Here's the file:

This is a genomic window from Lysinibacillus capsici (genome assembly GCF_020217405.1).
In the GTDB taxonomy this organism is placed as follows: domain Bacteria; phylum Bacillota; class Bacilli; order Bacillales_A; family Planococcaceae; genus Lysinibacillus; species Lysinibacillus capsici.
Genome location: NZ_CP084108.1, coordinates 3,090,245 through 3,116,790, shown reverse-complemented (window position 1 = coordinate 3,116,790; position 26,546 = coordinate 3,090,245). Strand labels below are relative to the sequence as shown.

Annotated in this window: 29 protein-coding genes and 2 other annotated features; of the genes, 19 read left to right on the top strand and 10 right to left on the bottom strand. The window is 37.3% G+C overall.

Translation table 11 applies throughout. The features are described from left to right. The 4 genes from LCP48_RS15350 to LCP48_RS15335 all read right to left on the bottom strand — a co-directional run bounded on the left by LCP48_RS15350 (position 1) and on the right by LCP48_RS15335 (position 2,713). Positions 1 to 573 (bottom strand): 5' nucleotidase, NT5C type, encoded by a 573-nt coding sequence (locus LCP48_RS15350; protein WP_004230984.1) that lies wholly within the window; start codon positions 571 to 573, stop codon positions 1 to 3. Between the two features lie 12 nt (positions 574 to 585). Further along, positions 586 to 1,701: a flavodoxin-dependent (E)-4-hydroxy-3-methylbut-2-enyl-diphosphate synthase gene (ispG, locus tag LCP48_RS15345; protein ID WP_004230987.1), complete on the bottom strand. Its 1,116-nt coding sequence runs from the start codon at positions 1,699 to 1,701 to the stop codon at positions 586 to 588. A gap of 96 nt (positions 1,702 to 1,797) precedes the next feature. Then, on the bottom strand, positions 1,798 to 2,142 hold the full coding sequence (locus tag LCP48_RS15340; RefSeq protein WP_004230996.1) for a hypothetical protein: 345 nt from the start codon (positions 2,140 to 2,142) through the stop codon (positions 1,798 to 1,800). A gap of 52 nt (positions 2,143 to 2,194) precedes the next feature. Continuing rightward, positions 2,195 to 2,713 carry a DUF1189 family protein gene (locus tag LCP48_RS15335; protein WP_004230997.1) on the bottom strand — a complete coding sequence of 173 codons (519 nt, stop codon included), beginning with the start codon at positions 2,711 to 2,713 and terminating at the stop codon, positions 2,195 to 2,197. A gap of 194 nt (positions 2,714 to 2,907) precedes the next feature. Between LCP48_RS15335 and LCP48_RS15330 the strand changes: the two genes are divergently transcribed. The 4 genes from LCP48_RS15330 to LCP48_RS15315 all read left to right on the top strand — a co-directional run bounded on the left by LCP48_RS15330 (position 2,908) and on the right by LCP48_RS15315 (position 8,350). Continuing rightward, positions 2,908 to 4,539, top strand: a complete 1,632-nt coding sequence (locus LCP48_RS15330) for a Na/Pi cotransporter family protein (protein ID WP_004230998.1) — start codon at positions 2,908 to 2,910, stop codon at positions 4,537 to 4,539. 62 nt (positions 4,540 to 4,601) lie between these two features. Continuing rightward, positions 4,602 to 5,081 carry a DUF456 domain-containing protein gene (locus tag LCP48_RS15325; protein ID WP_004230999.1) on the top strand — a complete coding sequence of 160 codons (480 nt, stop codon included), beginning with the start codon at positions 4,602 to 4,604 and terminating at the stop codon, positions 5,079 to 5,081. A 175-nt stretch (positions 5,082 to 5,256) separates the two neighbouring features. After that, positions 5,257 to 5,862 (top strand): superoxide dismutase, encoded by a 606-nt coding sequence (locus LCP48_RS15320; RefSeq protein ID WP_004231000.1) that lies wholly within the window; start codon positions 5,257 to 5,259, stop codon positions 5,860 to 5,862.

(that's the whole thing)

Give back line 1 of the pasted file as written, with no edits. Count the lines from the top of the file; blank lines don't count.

This is a genomic window from Lysinibacillus capsici (genome assembly GCF_020217405.1).